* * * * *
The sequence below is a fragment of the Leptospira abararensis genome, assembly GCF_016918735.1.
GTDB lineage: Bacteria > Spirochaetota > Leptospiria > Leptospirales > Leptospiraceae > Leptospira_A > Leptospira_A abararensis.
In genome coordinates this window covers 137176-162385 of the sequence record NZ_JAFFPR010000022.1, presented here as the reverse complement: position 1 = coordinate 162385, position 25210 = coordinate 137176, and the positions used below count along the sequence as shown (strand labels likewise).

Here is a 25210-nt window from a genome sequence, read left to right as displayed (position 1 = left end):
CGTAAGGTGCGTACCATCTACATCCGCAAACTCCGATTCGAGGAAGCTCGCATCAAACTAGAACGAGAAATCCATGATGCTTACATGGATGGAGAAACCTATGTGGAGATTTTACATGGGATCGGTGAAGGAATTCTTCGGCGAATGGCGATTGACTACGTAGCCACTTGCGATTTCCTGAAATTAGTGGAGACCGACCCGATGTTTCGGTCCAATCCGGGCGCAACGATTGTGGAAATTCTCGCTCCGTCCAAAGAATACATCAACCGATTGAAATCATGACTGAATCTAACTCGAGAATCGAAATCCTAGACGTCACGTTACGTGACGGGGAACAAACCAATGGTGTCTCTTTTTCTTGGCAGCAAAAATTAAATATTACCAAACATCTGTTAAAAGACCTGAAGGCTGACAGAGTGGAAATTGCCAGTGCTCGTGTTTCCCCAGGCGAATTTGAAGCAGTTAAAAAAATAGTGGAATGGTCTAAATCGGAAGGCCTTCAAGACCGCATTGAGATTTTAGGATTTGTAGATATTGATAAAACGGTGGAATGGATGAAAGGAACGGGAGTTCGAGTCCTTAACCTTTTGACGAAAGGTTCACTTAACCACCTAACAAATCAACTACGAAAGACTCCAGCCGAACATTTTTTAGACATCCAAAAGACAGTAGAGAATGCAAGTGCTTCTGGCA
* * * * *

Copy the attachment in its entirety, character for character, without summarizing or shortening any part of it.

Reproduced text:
The sequence below is a fragment of the Leptospira abararensis genome, assembly GCF_016918735.1.
GTDB lineage: Bacteria > Spirochaetota > Leptospiria > Leptospirales > Leptospiraceae > Leptospira_A > Leptospira_A abararensis.
In genome coordinates this window covers 137176-162385 of the sequence record NZ_JAFFPR010000022.1, presented here as the reverse complement: position 1 = coordinate 162385, position 25210 = coordinate 137176, and the positions used below count along the sequence as shown (strand labels likewise).

Here is a 25210-nt window from a genome sequence, read left to right as displayed (position 1 = left end):
CGTAAGGTGCGTACCATCTACATCCGCAAACTCCGATTCGAGGAAGCTCGCATCAAACTAGAACGAGAAATCCATGATGCTTACATGGATGGAGAAACCTATGTGGAGATTTTACATGGGATCGGTGAAGGAATTCTTCGGCGAATGGCGATTGACTACGTAGCCACTTGCGATTTCCTGAAATTAGTGGAGACCGACCCGATGTTTCGGTCCAATCCGGGCGCAACGATTGTGGAAATTCTCGCTCCGTCCAAAGAATACATCAACCGATTGAAATCATGACTGAATCTAACTCGAGAATCGAAATCCTAGACGTCACGTTACGTGACGGGGAACAAACCAATGGTGTCTCTTTTTCTTGGCAGCAAAAATTAAATATTACCAAACATCTGTTAAAAGACCTGAAGGCTGACAGAGTGGAAATTGCCAGTGCTCGTGTTTCCCCAGGCGAATTTGAAGCAGTTAAAAAAATAGTGGAATGGTCTAAATCGGAAGGCCTTCAAGACCGCATTGAGATTTTAGGATTTGTAGATATTGATAAAACGGTGGAATGGATGAAAGGAACGGGAGTTCGAGTCCTTAACCTTTTGACGAAAGGTTCACTTAACCACCTAACAAATCAACTACGAAAGACTCCAGCCGAACATTTTTTAGACATCCAAAAGACAGTAGAGAATGCAAGTGCTTCTGGCA